Earthquakes release methane from methane hydrates

“Natural” release of methane from methane hydrates by earthquakes is more common and more significant than has been thought or accounted for in climate models.

The inescapable conclusion is that effects  being attributed by the demonisation of carbon to man made carbon dioxide emissions (even if real) may well be partly due to the natural release of such methane.  The global temperature pause for the last 17 years or so and the clear but small decline in global temperatures for the last 5 years is quite clear. At the same time emissions from fossil fuel combustion have been steadily increasing. These are a clear indication that the supposed linkage between carbon dioxide concentration and man-made carbon dioxide emissions on climate is very suspect if not completely broken.

It is also becoming increasingly clear that climate models – even though very complicated – are far too simplistic and just don’t (can’t) take all factors into account. Clouds, aerosols, particulates, solar effects, lunar cycle effects through the tides, ocean cycles and now earthquakes are all poorly understood and largely ignored in climate models. There is far more in the realms of the unknown about the climate than is known. We don’t even know what we don’t know.

David Fischer, José M. Mogollón, Michael Strasser, Thomas Pape, Gerhard Bohrmann, Noemi Fekete, Volkhard Spiess & Sabine Kasten, Subduction zone earthquake as potential trigger of submarine hydrocarbon seepage, Nature Geoscience (2013) doi:10.1038/ngeo1886

Here we present geochemical analyses of sediment cores retrieved from the convergent margin off Pakistan. We find that a substantial increase in the upward flux of gas occurred within a few decades of a Mw 8.1 earthquake in 1945—the strongest earthquake reported for the Arabian Sea. Our seismic reflection data suggest that co-seismic shaking fractured gas-hydrate-bearing sediments, creating pathways for the free gas to migrate from a shallow reservoir within the gas hydrate stability zone into the water column. We conservatively estimate that 3.26×108 mol of methane have been discharged from the seep site since the earthquake. We therefore suggest that hydrocarbon seepage triggered by earthquakes needs to be considered in local and global carbon budgets at active continental margins.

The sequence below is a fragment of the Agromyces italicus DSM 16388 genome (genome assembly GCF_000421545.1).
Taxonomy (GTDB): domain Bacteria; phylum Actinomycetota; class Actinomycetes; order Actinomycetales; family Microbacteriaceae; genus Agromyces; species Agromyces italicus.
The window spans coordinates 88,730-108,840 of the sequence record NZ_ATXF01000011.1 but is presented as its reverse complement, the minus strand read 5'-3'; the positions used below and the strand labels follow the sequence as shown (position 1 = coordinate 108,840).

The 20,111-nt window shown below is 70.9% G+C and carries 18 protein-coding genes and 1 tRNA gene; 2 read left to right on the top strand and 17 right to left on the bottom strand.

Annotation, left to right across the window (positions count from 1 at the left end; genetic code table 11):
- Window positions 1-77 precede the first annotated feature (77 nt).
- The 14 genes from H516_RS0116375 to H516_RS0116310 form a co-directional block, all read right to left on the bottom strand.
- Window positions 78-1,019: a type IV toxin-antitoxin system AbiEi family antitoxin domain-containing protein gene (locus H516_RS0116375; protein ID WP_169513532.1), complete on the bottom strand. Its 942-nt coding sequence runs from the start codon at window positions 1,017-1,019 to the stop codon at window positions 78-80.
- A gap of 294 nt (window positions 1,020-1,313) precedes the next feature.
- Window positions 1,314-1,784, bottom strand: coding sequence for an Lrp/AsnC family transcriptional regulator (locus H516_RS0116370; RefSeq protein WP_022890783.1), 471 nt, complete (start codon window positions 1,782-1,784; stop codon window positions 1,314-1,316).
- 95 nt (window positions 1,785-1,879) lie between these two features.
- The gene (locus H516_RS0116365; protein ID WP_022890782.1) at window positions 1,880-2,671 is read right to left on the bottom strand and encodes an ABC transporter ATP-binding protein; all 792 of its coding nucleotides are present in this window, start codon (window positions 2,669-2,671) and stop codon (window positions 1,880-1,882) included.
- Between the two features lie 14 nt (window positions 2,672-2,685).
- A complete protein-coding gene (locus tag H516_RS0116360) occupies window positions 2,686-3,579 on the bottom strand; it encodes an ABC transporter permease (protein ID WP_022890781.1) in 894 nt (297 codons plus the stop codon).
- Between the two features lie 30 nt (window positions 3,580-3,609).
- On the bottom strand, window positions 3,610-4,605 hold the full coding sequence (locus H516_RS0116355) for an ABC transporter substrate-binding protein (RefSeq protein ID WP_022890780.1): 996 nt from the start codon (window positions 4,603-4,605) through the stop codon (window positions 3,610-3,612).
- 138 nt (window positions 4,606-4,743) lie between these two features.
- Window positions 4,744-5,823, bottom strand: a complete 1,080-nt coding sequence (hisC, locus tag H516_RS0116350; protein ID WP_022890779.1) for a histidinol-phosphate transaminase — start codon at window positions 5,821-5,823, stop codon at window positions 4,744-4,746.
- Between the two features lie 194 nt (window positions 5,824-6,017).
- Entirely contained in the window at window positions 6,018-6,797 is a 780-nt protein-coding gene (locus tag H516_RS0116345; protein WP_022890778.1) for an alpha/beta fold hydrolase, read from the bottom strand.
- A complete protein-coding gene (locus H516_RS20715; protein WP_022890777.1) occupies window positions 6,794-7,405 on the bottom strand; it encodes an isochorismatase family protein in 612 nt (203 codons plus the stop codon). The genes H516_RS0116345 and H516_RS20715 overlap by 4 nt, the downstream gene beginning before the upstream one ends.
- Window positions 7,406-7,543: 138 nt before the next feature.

New York Times:

Dr. Fischer and his colleagues analyzed sediment cores taken in 2007 from two locations in the northern Arabian Sea where hydrates were present and seepage was occurring. They found chemical signatures in the cores suggesting that the methane flow greatly increased sometime in the mid-20th century. Looking through seismic records, Dr. Fischer found that a magnitude 8.1 quake occurred in the area in 1945. The quake, which was centered less than 15 miles from where the cores were taken, and a resulting tsunami, killed up to 4,000 people.

The conclusion was inescapable, Dr. Fischer said. “The quake broke open gas-hydrate sediments and the free gas underneath migrated to the surface.” The hydrates themselves did not dissolve. “They remain there,” he said.

Dr. Fischer said the researchers chose the core locations in the Arabian Sea because they wanted to get a better understanding of how methane seepage was related to tectonics, and the area is in an active zone where one of the earth’s tectonic plates slides beneath another. But they were not thinking about the effect of individual earthquakes, and his discovery of the 1945 quake in the records “was probably a moment I’ll never forget,” he said.

The upward flow of methane is continuing today, and the researchers do not know when it might stop. All told, they estimate that nearly 10 million cubic yards of methane have been released from the core sites over the years. But that is a conservative figure, Dr. Fischer said, because immediately following the quake the flow would have been much higher.


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